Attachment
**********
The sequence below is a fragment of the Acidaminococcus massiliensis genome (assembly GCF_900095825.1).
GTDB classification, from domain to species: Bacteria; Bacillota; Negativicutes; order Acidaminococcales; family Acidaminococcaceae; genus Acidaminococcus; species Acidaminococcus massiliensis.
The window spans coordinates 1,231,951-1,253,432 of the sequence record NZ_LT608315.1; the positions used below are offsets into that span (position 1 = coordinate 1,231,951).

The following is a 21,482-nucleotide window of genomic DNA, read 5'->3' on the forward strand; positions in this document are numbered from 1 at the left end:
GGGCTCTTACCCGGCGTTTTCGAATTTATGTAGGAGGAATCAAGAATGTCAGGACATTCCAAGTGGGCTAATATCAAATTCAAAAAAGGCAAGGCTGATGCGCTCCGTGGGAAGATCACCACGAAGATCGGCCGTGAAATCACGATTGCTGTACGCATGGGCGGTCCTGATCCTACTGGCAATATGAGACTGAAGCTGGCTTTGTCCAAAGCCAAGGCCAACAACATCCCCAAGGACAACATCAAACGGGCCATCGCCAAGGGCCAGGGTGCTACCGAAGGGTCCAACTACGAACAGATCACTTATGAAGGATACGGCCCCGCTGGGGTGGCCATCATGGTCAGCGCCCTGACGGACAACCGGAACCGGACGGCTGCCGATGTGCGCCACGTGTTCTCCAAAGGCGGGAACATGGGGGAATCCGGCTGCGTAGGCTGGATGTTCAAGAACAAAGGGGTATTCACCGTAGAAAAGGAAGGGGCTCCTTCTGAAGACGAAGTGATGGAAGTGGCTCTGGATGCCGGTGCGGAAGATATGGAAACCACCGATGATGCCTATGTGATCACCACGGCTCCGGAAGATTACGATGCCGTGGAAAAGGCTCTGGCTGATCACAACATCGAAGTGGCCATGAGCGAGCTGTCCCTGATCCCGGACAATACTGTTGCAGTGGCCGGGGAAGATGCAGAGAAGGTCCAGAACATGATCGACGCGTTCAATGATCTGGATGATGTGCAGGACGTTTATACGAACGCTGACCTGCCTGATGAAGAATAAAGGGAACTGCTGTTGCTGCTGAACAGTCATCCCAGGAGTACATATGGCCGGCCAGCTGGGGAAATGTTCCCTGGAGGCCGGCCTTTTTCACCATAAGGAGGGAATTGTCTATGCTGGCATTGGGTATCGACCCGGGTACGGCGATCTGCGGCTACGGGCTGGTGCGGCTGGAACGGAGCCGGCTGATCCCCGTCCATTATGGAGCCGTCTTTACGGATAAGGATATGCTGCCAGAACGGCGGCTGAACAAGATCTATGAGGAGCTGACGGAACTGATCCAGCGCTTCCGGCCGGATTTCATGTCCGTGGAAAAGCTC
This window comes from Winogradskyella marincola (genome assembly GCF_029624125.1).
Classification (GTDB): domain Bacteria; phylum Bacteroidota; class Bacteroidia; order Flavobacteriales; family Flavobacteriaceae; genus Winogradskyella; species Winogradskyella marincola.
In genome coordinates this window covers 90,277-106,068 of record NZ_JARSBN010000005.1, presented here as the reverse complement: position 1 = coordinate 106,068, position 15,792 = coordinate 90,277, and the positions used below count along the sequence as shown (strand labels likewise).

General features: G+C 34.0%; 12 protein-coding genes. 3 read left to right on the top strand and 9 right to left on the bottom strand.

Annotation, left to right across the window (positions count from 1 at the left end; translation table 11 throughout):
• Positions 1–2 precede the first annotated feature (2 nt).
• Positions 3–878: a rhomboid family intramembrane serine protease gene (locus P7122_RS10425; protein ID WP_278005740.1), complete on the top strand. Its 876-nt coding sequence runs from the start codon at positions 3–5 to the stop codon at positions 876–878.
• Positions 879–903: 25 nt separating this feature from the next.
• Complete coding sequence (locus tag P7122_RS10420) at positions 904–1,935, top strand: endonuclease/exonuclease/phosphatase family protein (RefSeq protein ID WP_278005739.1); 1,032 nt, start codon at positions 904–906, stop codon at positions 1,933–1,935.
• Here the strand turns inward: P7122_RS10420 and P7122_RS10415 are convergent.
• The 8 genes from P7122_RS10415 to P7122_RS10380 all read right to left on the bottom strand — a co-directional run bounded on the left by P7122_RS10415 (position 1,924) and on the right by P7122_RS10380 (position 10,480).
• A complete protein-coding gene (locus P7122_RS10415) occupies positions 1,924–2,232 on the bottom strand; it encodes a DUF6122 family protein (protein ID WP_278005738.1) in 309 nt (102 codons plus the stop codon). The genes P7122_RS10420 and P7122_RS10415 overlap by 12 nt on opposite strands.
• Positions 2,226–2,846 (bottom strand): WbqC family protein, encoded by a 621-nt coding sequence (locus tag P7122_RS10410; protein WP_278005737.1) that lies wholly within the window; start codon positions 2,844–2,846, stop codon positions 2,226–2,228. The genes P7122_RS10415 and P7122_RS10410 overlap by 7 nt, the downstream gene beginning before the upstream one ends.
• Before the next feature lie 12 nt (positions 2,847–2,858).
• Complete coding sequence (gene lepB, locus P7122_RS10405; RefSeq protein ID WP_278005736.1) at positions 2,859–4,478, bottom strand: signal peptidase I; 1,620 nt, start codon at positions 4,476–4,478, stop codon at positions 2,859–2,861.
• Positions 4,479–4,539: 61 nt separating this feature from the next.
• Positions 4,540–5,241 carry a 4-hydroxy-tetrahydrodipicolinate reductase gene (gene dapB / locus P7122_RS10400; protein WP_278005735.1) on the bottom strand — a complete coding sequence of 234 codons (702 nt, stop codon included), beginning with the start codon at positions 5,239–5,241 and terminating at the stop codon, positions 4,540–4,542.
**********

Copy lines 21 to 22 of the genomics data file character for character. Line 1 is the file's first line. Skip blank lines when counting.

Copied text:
• Positions 4,479–4,539: 61 nt separating this feature from the next.
• Positions 4,540–5,241 carry a 4-hydroxy-tetrahydrodipicolinate reductase gene (gene dapB / locus P7122_RS10400; protein WP_278005735.1) on the bottom strand — a complete coding sequence of 234 codons (702 nt, stop codon included), beginning with the start codon at positions 5,239–5,241 and terminating at the stop codon, positions 4,540–4,542.